Grizzly bear struck by car traveling 60 mph; Bear completely fine

Grizzly Bear Hit Car Alberta Parks Banff
Alberta Park staff examine Bear 164. Credit: Alberta Environmental and Parks

In late July a grizzly bear trying to cross a highway near Banff National Park was struck by a car traveling an estimated 60 mph.

Environmental ecologist John Paczowski, told Global News that because of the speed the car was travelling and the damage the car sustained, experts were sure the accident would kill the bear.

bear hit by car Banff Canada
Damage to vehicle from collision with Bear 164. Credit: Alberta Environment and Parks

The bear, which was collared for research is known to scientist as “Bear 164”.

They were on standby for a “mortality” signal from the collar, but one never came.

In fact, a few days after the accident, Bear 164 was spotted walking around with a slight limp.

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Bear 164 was given “breathing room” for more than two weeks, but on August 16, scientist tranquilized him for more thorough examination.

“He was in great shape with no sign of visible external injury,” Paczowski told Global News. “I was expecting to see some sort of scarring or maybe some broken ribs or bones.”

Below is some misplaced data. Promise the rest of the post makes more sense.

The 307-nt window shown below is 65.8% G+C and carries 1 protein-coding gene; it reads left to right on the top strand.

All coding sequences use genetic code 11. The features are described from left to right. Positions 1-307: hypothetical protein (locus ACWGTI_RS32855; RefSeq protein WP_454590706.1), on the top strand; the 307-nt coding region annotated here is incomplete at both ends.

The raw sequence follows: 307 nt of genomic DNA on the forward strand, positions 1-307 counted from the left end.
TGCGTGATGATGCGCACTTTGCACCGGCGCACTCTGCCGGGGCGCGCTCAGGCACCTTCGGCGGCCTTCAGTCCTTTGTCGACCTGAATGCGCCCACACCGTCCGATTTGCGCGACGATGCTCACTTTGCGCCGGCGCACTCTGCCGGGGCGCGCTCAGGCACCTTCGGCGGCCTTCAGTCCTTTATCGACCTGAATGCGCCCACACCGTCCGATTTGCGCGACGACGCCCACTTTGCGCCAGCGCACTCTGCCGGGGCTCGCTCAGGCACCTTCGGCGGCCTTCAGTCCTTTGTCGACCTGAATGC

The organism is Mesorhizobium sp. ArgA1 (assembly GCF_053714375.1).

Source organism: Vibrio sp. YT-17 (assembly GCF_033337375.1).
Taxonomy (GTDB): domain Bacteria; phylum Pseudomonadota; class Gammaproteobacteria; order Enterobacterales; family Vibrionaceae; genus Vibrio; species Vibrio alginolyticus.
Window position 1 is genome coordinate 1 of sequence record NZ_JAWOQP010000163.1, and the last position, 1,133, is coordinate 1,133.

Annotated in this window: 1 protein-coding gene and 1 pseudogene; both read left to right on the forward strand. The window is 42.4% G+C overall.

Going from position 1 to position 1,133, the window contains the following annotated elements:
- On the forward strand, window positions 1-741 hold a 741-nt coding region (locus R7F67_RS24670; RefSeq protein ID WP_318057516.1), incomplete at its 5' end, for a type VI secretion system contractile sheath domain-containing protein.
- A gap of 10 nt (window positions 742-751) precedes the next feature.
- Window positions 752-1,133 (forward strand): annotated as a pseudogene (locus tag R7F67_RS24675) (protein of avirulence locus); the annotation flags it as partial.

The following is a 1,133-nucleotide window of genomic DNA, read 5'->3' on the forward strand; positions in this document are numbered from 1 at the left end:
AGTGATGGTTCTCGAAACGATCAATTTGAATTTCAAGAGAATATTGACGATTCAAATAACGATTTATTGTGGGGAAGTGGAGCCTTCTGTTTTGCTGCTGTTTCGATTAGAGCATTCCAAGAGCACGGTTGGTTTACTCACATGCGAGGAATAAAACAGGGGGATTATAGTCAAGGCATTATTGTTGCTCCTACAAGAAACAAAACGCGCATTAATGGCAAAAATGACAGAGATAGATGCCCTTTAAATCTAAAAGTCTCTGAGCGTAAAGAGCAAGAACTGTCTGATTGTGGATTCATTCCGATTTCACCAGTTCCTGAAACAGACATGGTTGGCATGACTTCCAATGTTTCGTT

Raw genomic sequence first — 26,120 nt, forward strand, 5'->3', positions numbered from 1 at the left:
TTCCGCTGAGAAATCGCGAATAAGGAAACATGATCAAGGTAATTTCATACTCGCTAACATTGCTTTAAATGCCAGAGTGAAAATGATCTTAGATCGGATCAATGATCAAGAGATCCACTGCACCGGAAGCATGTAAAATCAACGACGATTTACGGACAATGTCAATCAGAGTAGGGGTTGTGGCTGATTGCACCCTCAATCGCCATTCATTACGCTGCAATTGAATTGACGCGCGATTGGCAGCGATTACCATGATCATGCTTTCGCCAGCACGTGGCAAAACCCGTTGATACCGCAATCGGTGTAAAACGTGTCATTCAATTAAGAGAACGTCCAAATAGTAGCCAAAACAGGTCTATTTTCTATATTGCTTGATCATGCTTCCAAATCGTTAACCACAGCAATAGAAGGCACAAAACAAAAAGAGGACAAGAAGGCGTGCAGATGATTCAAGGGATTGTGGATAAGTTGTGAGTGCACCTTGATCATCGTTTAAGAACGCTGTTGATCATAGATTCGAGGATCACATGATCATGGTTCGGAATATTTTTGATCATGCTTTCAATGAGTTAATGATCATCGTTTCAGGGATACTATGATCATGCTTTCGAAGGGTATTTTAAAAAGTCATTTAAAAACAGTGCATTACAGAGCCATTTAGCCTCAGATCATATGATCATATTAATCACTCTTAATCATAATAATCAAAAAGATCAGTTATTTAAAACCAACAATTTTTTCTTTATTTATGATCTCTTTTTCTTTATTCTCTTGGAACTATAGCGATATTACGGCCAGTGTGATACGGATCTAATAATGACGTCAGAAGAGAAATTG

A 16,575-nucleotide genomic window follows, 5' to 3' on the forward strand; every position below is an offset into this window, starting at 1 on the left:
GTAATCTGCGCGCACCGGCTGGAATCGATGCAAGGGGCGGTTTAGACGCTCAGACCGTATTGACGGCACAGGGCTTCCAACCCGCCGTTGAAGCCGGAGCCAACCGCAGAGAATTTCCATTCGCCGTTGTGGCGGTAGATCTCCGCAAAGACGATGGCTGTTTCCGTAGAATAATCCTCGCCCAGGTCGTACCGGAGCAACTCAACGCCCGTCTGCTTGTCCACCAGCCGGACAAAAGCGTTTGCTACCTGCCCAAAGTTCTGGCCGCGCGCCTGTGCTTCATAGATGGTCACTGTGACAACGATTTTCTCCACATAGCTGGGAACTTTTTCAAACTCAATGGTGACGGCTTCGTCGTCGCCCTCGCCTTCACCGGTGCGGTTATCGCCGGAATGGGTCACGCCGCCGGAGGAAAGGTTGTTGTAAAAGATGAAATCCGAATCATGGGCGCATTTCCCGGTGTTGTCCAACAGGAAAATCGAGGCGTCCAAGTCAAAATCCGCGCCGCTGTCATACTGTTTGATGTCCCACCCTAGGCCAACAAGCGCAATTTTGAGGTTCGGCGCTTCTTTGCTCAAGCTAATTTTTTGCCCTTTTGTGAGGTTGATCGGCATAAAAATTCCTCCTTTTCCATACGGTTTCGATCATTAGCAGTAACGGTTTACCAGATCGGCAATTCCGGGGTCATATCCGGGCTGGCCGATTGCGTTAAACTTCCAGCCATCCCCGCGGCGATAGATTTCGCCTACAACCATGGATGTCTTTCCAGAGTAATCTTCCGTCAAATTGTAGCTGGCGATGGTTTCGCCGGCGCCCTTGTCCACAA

Grizzly Bear Hit Car Alberta Parks Banff
Alberta Park staff examine Bear 164. Credit: Alberta Environmental and Parks

Paczowski described the bears condition as astonishing.

Bear 164’s story

Bear 164 is about seven years old. He was collared in June 2016 and scientist say he has doubled in weight to about 297 pounds since he was collared.

The average lifespan of a make grizzly is 22 years for a male and 26 for a female. Adult male grizzlies weigh on average 400-790 pounds.

For those curious, you can track “Bear 164” movements with the radio collar map below.

Paczowski said the grizzly doesn’t make himself visible around communities.

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